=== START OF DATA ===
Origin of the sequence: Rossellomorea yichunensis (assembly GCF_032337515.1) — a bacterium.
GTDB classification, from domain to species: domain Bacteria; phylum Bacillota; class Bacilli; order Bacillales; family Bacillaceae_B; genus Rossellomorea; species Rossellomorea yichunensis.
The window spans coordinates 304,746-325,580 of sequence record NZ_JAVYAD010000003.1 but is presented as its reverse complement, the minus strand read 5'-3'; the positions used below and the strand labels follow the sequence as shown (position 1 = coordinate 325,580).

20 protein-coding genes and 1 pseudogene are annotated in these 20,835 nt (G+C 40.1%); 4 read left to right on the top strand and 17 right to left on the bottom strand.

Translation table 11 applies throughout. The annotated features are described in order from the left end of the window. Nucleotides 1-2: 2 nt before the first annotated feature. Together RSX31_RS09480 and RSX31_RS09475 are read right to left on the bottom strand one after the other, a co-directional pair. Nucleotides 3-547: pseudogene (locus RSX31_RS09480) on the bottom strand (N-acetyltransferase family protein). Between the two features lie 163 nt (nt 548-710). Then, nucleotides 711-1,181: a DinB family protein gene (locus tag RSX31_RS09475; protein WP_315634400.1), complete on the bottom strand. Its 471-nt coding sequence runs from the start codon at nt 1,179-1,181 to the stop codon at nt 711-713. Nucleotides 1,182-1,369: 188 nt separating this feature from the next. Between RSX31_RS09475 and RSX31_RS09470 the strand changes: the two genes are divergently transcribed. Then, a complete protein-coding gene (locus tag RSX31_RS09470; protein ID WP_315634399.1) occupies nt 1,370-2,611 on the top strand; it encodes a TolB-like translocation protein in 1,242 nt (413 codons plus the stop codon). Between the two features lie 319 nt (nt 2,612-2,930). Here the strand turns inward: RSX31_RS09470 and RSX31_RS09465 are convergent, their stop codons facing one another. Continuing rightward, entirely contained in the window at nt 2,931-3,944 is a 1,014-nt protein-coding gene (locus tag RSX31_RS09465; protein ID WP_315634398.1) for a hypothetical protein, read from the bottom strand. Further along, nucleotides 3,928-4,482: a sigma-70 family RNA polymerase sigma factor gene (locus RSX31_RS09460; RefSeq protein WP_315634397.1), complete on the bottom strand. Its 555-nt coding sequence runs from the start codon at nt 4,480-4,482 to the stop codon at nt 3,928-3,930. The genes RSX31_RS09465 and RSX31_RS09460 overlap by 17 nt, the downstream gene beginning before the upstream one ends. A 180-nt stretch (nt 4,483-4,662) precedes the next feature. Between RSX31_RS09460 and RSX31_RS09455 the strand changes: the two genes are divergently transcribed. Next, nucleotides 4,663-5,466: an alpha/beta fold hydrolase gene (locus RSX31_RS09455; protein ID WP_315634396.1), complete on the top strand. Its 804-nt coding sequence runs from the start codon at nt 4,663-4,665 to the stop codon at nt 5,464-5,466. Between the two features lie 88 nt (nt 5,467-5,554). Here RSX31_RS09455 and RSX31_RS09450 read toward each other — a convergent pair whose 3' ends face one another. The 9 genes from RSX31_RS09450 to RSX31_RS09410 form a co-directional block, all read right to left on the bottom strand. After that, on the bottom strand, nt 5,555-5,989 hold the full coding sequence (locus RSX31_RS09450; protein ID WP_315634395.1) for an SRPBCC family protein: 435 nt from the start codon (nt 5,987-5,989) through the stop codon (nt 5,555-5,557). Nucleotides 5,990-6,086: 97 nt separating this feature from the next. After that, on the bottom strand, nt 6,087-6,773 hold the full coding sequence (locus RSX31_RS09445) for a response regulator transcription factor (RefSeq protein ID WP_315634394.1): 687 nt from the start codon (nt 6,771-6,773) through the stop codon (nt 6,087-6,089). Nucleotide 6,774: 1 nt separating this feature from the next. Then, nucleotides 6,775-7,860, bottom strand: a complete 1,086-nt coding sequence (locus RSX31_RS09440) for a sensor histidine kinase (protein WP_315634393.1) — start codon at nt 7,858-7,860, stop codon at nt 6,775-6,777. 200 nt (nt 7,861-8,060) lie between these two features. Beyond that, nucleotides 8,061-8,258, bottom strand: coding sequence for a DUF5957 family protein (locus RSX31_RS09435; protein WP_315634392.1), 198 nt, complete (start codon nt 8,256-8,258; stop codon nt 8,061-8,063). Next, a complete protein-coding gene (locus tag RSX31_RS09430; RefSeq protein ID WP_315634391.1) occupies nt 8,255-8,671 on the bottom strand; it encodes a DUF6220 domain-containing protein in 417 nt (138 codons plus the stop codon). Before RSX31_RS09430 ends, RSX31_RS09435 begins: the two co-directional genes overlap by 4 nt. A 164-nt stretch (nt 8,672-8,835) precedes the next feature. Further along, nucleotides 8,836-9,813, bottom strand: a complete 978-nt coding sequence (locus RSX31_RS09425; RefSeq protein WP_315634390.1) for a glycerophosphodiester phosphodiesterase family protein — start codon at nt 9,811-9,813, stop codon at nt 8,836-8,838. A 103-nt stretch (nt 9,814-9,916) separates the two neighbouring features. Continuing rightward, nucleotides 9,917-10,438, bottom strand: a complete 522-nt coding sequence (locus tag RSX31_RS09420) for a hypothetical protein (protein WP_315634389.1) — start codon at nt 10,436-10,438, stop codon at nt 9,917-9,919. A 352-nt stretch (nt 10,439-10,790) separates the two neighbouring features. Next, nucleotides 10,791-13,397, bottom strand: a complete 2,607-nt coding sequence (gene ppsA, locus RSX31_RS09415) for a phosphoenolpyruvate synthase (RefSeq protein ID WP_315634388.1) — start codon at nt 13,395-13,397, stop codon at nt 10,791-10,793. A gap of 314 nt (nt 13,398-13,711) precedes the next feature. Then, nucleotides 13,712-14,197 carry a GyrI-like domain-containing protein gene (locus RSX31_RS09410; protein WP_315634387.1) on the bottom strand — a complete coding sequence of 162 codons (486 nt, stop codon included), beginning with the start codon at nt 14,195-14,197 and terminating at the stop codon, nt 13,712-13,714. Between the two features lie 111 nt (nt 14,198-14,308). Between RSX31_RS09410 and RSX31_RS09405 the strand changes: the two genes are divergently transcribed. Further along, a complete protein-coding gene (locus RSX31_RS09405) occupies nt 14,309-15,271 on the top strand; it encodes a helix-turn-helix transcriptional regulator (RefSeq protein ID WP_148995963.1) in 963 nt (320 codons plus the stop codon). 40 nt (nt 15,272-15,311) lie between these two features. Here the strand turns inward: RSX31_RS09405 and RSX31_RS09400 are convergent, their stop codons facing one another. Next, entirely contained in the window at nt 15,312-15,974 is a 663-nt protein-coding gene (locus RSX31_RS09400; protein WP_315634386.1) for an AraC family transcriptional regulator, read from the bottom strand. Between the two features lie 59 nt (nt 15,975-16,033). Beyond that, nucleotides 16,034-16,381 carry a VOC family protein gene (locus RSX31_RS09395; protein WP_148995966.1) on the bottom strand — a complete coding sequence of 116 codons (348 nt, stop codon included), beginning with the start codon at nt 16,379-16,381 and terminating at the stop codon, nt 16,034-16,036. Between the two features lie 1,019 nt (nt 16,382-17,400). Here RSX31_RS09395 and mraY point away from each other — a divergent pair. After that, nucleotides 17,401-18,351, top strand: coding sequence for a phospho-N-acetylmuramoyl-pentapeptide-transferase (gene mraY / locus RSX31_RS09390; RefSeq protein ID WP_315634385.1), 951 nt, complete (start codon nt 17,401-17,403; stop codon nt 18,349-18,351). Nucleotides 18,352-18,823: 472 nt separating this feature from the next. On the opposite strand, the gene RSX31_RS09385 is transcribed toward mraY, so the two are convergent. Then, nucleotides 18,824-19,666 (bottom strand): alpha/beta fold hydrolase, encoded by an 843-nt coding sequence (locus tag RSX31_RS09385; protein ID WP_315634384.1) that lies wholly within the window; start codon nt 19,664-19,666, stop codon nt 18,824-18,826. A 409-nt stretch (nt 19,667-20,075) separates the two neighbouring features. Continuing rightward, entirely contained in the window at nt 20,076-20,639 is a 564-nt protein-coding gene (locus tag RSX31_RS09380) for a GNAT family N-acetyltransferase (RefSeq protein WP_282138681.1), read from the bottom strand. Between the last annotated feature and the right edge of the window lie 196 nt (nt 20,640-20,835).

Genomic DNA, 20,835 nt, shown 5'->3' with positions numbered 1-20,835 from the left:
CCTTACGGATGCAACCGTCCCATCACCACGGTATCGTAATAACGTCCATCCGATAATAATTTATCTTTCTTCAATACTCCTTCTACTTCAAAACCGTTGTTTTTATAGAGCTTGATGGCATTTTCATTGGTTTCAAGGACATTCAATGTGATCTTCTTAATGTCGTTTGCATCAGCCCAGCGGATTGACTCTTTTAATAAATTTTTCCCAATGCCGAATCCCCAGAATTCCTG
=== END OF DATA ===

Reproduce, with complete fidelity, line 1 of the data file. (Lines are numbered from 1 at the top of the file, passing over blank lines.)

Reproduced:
Origin of the sequence: Rossellomorea yichunensis (assembly GCF_032337515.1) — a bacterium.